Are you a fan? Or are you nostalgic?
Bob Lefsetz, acting in the role of music critic, asked El-P, who came up in the 90s NYC hip-hop scene, what he thought of rap in 2020. He said the question anyone has to ask themselves about something so close to their heart is, “Am I a fan or just nostalgic?”
Nostalgia reaches for the way things were. It holds the past on a pedestal, forever idealized above the present.
Fans reach for the new-new thing. They chase progress and the collective interest. They hold the new on a pedestal and will search for what’s moving over what’s idle.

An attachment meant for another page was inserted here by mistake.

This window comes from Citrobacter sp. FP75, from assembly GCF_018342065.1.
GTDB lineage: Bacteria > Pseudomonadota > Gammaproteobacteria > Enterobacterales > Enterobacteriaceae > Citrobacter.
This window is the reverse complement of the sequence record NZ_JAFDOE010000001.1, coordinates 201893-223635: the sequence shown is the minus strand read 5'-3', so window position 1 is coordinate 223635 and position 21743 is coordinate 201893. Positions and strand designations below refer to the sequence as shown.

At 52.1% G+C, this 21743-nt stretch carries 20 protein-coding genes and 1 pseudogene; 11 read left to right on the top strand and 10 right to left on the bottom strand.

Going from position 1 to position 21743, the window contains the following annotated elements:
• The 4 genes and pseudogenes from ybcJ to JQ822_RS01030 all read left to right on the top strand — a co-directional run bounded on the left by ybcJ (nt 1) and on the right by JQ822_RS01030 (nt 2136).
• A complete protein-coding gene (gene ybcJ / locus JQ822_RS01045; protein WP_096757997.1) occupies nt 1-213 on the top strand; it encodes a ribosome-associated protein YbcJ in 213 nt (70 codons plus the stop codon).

The reason El-P is in his 40s and still making relevant music is because he’s stayed a fan. We don’t have to like everything new that comes along. We can still have values and even preferences. But the future belongs to the new. Things evolve. It’s how progress works.
Fighting new in the name of nostalgia eventually leads to bitterness and disappointment. Keeping the fan’s mindset leads to new ideas and growth. Being a fan doesn’t take away the past. Being stubbornly nostalgic does take away the future.
It’s true about our favorite music, it’s true at work, and it’s true in life. When we stop seeking the new, we get idle. Once we get idle, we slip from relevance. And once we lose relevance, it’s either time to remember how to be a fan again or time to hang it up.
*This was one of many great insights from the RTJ interview on The Bob Lefsetz Podcast.